a visual rant…
I just saw these images again, and they are a great example of good
theory, executed poorly:
They should have been more like:
or for goodness’ sake, even these:
It seems like the element of withholding something, of hiding something, is what keeps it cool… Whether it’s via shadows or shading or actually hiding a portion of a face or expression. That’s what keeps singular images interesting.
And that’s exactly what’s lacking in the Avengers images. They are just flat, uninteresting images of these characters. It feels like sloppy marketing. Of those 8 characters, 7 of them are established (Hawkeye is not yet), 6 established with the current actors (Mark Ruffalo as Hulk hasn’t been yet), and 3 of them have been the main characters of their own individual movies already.
It’s almost as if Paramount knows they just need to slap an image of those characters on a banner and they’ll get attention. So I suppose on they don’t HAVE to put forth any more effort than that. And they know it. But it doesn’t seem like it would cost THAT much more to be interesting about it. Why must it be so lazy, or at least appear to be as such??
ETA: This becomes an even more interesting conversation in the wake of A) Avengers making SO much money and then of Guardians of the Galaxy.
The thing is, Marvel knows what they’re doing and they know what they can get away with. They didn’t need to have interesting marketing materials, with depth and intrigue, they just needed A LOT of them. We probably have half a dozen posters on different Event Horizon posts because no one could stop talking about The Avengers. And if the media attention and speculation died down, they released a new poster (all of them mixing and matching the same images). And it worked. The fervor and the constant attention made The Avengers the third highest grossing movie ever.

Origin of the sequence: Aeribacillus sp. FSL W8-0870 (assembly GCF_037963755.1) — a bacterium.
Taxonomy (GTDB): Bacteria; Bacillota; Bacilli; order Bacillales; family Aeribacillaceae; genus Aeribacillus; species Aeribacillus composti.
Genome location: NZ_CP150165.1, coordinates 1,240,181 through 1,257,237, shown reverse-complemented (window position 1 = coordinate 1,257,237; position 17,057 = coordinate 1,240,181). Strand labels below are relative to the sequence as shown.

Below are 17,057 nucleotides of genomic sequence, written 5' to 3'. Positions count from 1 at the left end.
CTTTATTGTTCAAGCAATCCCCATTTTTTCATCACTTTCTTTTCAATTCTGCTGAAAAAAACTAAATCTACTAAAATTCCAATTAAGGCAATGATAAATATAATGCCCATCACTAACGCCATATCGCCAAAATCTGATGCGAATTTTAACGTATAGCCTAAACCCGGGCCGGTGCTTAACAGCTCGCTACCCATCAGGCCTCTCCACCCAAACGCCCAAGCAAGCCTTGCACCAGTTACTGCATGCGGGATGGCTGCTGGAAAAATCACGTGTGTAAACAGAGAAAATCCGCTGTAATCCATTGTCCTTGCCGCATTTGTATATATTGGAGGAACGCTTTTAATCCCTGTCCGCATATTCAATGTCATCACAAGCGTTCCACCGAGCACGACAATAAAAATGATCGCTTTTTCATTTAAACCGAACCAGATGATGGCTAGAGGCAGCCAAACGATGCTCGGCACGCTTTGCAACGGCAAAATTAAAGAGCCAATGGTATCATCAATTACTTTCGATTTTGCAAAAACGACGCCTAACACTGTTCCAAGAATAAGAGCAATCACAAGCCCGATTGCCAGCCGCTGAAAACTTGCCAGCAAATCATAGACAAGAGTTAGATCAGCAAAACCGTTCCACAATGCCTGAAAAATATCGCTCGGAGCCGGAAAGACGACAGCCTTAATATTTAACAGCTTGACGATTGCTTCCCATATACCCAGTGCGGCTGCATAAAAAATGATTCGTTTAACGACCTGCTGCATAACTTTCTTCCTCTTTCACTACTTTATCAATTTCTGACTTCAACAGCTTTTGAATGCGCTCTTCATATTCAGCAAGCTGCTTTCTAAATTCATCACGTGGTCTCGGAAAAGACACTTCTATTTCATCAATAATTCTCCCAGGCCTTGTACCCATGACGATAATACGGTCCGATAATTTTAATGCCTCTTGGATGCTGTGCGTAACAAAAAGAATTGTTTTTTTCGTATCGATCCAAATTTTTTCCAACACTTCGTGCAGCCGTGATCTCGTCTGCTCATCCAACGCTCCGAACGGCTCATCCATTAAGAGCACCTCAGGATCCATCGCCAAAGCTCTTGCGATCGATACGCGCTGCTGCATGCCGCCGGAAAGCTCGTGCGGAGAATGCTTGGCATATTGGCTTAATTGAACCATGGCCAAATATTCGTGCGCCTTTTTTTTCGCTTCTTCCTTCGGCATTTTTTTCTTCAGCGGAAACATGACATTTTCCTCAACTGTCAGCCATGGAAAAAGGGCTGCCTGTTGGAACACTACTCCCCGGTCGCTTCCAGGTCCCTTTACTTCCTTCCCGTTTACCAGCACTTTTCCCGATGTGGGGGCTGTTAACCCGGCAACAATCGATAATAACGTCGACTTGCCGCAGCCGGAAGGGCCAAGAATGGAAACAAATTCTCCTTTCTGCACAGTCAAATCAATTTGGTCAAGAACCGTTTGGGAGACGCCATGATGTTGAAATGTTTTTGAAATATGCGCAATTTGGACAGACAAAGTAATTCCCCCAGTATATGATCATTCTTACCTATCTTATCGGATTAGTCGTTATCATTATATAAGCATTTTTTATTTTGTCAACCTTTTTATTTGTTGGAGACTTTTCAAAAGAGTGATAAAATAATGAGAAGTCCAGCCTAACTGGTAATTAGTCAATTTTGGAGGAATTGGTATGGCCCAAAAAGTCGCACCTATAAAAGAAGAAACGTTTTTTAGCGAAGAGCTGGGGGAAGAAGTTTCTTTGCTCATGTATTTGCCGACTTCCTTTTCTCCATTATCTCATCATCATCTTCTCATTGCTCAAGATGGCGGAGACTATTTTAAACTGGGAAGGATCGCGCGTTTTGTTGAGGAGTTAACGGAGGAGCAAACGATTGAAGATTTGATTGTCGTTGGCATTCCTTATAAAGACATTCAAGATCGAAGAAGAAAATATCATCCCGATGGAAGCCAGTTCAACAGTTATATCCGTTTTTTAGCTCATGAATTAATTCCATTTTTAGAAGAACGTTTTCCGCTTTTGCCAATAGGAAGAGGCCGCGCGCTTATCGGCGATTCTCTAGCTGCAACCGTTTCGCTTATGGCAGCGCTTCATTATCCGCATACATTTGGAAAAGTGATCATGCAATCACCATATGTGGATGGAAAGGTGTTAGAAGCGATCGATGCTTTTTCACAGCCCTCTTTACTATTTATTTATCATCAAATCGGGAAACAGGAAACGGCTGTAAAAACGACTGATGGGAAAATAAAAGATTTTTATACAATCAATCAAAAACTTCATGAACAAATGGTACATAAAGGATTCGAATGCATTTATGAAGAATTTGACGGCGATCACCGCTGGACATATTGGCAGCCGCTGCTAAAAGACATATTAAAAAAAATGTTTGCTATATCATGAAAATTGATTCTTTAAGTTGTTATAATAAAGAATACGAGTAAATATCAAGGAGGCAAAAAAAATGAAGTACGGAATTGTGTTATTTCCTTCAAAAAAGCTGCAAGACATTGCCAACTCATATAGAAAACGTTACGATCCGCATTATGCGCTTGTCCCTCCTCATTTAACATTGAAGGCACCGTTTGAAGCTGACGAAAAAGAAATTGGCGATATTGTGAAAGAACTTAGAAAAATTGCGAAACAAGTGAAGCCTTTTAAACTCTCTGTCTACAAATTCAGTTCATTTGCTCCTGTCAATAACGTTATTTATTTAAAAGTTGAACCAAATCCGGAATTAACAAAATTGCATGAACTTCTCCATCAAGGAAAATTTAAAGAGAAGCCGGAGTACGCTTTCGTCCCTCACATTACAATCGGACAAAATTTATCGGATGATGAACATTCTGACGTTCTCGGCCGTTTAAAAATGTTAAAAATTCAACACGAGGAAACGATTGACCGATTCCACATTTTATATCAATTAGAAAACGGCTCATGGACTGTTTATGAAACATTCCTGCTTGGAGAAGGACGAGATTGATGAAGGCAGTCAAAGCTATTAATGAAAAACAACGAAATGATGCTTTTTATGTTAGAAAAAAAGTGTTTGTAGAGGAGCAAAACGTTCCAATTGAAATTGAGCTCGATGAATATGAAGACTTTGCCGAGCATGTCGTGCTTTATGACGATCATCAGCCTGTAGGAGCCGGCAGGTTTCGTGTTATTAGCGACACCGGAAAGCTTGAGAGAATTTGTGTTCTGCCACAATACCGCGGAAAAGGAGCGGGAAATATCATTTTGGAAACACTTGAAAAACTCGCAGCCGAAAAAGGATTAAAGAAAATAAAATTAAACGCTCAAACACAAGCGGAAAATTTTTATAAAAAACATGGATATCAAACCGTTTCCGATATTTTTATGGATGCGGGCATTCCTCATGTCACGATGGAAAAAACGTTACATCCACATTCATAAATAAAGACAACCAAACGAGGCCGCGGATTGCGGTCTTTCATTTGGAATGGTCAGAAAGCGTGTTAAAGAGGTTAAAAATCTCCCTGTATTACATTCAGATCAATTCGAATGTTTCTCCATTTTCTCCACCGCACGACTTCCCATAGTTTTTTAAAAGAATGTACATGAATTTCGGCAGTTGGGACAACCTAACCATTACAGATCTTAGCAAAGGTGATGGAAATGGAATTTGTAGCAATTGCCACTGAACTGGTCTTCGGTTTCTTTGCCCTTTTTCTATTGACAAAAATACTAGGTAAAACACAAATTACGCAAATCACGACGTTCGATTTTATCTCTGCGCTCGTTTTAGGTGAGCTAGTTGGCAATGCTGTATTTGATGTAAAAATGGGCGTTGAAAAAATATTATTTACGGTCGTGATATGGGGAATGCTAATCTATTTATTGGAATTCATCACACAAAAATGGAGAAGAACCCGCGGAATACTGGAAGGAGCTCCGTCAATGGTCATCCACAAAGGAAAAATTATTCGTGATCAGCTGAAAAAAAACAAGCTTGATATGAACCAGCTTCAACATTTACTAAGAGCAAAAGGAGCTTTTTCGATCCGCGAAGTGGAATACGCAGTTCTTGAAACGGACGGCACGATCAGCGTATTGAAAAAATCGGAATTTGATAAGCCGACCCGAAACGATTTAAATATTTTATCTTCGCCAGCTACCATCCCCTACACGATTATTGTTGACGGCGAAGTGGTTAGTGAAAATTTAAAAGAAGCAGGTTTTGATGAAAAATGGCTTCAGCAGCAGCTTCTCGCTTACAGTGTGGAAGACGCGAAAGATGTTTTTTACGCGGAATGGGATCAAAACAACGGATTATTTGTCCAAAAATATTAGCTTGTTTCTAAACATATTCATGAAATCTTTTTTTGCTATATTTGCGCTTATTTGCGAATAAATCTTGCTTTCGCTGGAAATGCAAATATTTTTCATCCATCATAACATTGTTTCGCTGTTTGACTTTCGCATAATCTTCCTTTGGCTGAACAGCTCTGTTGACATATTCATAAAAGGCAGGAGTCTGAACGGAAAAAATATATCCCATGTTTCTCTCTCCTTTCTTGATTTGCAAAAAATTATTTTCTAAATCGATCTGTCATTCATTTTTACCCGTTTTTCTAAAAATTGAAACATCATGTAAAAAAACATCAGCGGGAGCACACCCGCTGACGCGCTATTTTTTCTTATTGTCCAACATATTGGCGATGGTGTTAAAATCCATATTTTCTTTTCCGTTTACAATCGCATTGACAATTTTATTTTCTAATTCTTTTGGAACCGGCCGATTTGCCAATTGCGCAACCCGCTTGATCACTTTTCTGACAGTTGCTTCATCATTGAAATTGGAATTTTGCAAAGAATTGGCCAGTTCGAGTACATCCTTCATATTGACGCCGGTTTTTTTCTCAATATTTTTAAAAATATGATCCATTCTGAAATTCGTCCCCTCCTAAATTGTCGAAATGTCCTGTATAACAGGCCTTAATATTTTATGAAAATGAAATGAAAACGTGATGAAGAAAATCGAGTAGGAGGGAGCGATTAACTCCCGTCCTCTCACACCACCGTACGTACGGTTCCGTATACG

And with Guardians of the Galaxy, we see even more precisely that Marvel marketing knows what they need to do (and what they don’t). The initial Guardians trailers introduced the audience to the characters, they set the tone and the humor and they made sure you knew there’d be a talking raccoon. And it worked, Guardians made over $300M. With Avengers, as Kel mentioned above, they didn’t have to put that work in. Because they audience knew who these characters were and already liked them and was already excited for what this movie would be. Marvel marketing just had to keep people talking long enough to get them into the theater. And that worked too.